g) Child Born through Surrogacy treated as Biological Child (Section 8): The provision affirms that the offspring shall be acknowledged as the intending spouse's biological child and shall receive all the rights and benefits that would typically be granted to a natural child according to the existing laws.

h) Establishment of Boards and Authorities under the Act (Section 17 to 34): To oversee and govern the practice of surrogacy, the law mandates the creation of national and state Surrogacy boards, as well as other relevant authorities. These boards will be responsible for supervising the complete execution of the legislation. The section further outlines the composition, powers and functions of these boards and authorities as outlined in the Act.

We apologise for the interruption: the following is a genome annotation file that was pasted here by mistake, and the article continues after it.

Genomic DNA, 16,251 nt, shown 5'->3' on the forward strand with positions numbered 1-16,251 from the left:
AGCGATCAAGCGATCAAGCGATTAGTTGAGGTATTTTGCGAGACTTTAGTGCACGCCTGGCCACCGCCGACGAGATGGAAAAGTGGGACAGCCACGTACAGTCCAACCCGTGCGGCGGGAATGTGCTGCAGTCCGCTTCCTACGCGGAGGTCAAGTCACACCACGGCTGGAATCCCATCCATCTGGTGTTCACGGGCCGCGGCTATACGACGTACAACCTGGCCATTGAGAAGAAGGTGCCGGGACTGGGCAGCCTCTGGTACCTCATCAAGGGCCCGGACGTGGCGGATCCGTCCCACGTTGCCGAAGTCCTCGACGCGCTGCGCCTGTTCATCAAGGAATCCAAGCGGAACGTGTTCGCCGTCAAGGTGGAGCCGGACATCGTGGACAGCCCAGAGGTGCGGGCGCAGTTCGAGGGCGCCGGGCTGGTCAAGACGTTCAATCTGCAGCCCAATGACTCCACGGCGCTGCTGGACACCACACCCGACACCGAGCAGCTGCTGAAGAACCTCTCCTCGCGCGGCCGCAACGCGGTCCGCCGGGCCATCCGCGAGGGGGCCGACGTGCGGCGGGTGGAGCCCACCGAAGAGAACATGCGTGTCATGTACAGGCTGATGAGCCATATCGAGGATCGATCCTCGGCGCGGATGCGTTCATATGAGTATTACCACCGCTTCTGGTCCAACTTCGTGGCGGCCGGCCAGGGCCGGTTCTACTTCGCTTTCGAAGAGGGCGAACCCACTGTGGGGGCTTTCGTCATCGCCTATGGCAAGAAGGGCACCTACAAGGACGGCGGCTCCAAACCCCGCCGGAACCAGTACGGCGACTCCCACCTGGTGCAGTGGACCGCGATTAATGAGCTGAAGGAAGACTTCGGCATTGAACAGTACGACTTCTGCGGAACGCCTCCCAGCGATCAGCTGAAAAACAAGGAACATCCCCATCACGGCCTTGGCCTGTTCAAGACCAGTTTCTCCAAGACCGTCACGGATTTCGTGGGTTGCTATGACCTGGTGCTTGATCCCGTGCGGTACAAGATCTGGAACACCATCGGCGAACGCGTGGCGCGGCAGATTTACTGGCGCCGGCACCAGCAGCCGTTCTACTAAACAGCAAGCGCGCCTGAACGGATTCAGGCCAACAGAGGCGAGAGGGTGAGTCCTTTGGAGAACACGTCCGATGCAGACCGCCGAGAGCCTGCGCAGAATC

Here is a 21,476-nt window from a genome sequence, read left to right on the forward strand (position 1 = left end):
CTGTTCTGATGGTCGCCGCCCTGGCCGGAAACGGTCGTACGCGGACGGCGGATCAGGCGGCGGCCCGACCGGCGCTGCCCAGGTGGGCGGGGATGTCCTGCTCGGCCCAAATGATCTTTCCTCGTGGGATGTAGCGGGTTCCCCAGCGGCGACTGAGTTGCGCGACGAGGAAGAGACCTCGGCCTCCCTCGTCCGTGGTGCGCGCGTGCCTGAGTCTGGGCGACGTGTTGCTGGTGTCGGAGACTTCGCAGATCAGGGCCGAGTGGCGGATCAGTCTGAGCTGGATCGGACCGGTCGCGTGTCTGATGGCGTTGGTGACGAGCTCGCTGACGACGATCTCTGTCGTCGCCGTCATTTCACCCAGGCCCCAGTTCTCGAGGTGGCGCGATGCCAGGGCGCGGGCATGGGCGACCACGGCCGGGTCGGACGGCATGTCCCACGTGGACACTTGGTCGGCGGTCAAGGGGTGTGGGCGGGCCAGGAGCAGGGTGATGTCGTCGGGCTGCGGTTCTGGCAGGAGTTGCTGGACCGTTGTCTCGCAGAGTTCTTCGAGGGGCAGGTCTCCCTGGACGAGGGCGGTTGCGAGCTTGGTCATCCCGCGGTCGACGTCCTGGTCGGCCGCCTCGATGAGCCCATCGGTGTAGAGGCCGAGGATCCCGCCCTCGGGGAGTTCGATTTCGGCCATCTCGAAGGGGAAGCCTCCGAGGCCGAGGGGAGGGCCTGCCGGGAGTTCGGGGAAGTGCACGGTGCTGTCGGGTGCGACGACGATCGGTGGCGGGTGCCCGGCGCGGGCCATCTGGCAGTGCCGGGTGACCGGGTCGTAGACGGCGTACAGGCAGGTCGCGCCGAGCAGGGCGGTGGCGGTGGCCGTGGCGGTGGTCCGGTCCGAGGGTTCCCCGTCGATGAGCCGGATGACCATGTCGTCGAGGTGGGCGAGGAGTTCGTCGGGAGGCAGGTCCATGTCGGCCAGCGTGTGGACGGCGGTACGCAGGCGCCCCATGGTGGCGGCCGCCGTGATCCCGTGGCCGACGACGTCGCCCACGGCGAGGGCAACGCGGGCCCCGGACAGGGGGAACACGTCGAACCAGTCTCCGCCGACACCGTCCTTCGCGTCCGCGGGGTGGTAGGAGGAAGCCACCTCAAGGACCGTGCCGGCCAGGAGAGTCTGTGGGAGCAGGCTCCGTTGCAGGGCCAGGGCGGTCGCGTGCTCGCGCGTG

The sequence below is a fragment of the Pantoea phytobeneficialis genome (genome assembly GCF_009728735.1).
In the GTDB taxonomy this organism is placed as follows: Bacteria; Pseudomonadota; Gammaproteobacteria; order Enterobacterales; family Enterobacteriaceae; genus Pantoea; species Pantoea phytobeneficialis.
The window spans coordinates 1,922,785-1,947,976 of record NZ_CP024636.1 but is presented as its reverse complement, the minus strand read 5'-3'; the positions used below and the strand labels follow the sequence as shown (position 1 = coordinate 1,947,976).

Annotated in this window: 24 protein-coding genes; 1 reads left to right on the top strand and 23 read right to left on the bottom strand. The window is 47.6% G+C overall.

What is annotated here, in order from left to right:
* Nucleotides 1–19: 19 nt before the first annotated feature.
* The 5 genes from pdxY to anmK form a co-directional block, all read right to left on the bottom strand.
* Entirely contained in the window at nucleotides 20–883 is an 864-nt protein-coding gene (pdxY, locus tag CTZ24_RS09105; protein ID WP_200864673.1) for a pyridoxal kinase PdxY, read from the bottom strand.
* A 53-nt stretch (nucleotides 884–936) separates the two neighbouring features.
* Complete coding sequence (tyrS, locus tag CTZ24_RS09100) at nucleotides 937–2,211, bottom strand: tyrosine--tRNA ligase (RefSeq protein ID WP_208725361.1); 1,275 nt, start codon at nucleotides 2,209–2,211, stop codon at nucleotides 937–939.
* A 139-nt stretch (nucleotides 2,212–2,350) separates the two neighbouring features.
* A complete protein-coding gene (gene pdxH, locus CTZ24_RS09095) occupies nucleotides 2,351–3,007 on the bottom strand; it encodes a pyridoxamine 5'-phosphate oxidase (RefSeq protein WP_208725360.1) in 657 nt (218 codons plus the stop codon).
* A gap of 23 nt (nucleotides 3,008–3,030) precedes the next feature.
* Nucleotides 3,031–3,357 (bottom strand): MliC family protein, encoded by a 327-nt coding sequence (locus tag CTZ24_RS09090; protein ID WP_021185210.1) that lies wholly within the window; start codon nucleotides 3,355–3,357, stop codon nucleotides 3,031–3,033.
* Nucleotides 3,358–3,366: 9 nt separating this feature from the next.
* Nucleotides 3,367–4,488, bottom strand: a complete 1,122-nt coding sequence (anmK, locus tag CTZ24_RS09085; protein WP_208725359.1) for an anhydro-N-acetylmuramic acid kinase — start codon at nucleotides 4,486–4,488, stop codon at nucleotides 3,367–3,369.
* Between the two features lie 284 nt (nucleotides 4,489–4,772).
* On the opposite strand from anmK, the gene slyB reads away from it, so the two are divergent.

i) Prescribes Penal Provisions (Section 38 to 41): It is strictly prohibited for any individual, organization, surrogacy clinic, laboratory, or clinical institution of any kind to partake in commercial surrogacy endeavours. Violations of these provisions are subject to severe consequences, including imprisonment for a maximum period of ten years and a substantial fine of up to ten lakh rupees, as prescribed by the Act. Additionally, the Act categorizes these offences as cognizable, non-bailable, and non-compoundable, leaving no room for leniency or compromise.

What are the concerns regarding the Act?

Despite the Act being implemented with the noble aim of supervising surrogacy and preventing the exploitation of women and surrogates, its provisions, unfortunately, exhibit discrimination towards women. Moreover, there are legitimate concerns that the Act might inadvertently promote the rise of illicit commercial surrogacy. The concerns are: